Smithsonian Gardens (SG) and the Archives of American Gardens (AAG) had a lot to celebrate in 2022. This year marks a series of institutional milestones, including the 50th anniversary of the establishment of Smithsonian Gardens in 1972, the 35th anniversary of the formation of the Archives of American Gardens in 1987, and the 30th anniversary of the donation of The Garden Club of America Collection to the Smithsonian in 1992. Through a sequence of three blog posts, you are invited to celebrate with Smithsonian Gardens as we retrace our origins and accomplishments over the past five decades. This second post explores the beginnings of the Archives of American Gardens.

While not established until 1987, the origins of the Archives of American Gardens (AAG) were rooted in the early efforts of horticulturist Director James R. Buckler to acquire books and archival materials that would support the mission of the Horticultural Services Division (precursor to Smithsonian Gardens). Buckler envisioned a museum program that, in addition to showcasing engaging, informative, and inspiring gardens, would serve as a center for horticultural research and education on par with other Smithsonian museums. Beginning in the early 1970s, a small collection of books focusing on gardens and horticulture was assembled for in-house research support. The collection was significantly expanded in 1984 when Buckler initiated the purchase of over 150 rare books from the 19th and early 20th centuries related to American landscape design. Space was secured in the Smithsonian’s Arts and Industries Building for a Horticulture Branch Library administered by Smithsonian Libraries and staffed with a part-time librarian to manage the growing collection. Through subsequent acquisitions and donations, the collection grew to approximately 10,000 items.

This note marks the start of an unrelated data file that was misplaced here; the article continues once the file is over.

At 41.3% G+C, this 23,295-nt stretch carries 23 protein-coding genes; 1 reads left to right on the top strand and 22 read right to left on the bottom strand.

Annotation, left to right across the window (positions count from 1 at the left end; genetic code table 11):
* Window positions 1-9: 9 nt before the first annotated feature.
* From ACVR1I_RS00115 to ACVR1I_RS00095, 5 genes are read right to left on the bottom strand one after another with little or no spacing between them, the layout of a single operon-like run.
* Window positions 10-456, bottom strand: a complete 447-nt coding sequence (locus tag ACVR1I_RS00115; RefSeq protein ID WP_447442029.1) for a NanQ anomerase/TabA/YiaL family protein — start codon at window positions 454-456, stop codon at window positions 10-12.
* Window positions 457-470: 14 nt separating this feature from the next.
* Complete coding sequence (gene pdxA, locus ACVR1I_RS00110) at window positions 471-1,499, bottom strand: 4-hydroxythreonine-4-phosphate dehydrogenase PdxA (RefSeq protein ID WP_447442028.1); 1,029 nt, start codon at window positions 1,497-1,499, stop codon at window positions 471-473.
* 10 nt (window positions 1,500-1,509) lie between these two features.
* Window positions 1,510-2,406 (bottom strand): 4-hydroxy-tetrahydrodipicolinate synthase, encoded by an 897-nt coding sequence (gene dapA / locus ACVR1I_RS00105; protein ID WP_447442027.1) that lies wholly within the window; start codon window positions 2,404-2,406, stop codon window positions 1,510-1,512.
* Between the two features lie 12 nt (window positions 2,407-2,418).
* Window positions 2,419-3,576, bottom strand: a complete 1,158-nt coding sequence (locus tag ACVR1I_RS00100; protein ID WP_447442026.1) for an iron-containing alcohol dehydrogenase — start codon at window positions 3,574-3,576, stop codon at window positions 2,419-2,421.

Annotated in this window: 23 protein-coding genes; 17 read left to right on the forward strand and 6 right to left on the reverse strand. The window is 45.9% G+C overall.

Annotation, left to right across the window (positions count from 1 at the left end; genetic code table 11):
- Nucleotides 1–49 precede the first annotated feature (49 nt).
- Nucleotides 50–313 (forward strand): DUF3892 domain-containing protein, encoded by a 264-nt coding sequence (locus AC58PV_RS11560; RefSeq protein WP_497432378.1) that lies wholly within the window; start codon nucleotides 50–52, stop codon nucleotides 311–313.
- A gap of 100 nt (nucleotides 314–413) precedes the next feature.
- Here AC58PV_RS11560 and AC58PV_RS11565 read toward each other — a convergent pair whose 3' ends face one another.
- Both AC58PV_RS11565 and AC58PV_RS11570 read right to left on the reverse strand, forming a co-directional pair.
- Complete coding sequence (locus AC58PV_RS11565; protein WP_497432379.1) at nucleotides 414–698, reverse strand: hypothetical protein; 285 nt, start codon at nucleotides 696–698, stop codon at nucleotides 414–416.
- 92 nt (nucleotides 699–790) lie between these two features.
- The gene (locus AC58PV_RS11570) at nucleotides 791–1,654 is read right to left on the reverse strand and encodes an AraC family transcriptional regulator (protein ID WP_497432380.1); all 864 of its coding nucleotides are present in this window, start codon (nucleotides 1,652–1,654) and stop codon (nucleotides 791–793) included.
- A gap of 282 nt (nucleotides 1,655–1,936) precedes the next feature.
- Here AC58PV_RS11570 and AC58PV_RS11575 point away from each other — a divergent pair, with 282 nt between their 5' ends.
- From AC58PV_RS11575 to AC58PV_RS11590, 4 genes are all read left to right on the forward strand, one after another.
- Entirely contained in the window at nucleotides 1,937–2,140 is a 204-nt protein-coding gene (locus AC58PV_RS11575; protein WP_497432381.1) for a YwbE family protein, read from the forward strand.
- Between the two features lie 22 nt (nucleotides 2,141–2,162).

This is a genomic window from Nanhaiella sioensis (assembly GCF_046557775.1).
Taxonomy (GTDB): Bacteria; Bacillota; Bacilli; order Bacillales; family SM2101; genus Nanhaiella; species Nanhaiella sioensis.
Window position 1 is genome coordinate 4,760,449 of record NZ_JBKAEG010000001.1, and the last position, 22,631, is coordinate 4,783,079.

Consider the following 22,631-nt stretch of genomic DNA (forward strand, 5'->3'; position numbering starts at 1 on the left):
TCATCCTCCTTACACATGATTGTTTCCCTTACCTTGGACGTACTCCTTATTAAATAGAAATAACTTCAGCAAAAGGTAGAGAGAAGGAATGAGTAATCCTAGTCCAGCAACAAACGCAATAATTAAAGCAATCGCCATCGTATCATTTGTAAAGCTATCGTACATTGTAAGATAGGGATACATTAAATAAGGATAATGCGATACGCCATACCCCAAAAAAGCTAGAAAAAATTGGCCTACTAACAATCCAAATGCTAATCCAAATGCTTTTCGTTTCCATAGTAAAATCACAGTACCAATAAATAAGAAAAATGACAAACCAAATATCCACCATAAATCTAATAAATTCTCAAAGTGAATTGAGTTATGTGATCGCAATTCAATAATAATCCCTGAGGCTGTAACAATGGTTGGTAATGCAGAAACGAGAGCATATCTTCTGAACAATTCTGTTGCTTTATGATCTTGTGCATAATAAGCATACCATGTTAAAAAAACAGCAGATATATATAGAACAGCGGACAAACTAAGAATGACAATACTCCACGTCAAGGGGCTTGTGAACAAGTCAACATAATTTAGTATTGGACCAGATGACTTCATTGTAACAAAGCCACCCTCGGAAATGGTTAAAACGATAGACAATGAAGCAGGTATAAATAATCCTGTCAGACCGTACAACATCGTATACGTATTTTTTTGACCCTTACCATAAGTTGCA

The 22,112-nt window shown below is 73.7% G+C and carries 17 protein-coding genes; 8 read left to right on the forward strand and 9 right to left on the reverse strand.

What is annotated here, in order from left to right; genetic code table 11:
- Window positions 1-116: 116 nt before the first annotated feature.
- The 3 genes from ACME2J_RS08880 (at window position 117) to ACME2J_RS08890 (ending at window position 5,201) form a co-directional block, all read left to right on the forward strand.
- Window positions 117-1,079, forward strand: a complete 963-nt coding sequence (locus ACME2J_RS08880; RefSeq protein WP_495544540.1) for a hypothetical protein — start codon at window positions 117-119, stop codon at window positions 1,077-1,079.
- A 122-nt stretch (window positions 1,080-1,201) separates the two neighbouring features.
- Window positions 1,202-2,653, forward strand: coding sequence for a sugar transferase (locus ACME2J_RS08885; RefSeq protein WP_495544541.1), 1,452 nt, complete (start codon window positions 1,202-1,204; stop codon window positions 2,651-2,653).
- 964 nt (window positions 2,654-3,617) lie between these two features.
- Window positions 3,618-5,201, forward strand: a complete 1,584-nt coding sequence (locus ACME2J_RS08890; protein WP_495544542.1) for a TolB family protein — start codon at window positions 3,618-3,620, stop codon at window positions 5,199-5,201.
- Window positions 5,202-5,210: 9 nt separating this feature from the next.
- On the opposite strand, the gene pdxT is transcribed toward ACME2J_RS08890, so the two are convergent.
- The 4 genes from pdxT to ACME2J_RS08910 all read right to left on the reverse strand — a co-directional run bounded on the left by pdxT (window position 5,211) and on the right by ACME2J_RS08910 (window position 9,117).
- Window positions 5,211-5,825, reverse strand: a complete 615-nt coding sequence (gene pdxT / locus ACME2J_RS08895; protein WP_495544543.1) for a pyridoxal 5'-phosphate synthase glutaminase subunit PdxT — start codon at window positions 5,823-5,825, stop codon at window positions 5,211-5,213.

Reception commemorating the transfer of The Garden Club of America’s Slide Library to the Smithsonian, 1987. From left to right: James Buckler, Director of the Office of Horticulture, Kay Donahue, GCA President, Eleanor Weller, GCA Committee Chair, and Robert McCormick Adams, Secretary of the Smithsonian Institution.
Early donations to AAG included fragile glass lantern slides and negatives from The Garden Club of America’s Slide Library (circa 1987).

Around this time, the first archival materials were donated to Smithsonian Gardens, notably the corporate records of W. Atlee Burpee & Company, a mail-order seed company in Philadelphia, Pennsylvania. A Horticulture Branch librarian was assigned in 1987 to divide their time between providing library services and organizing the materials of the newly established but separately administered Archives of American Gardens. In 2003, Smithsonian Libraries transferred the holdings of the Horticulture Branch Library to the Botany Library at the Smithsonian’s National Museum of Natural History where the two collections were integrated. AAG’s collections remained with Smithsonian Gardens under the management of two museum specialists. In 2006, due to structural renovations of the Arts and Industries Building, the archive was moved to its current location just off the National Mall.

Today, the Archives of American Gardens provides researchers with access to over fifty collections which include images and detailed records that document thousands of historic and contemporary gardens. Since AAG’s founding, use of its collections has increased dramatically from a mere 15 written inquiries and 16,000 visits to its online records in 1991 to over 300 email inquiries and a quarter million visits to its online images in 2021. AAG’s collections provide an invaluable resource for professionals and novices alike to use in their pursuit of studying or simply appreciating gardens and garden design. In their 35 years to date, the collections at AAG helped develop the museum program that former Secretary S. Dillon Ripley and former Director Buckler envisioned in the early 1970s and support Smithsonian Gardens’ ongoing mission to engage, inform, and inspire.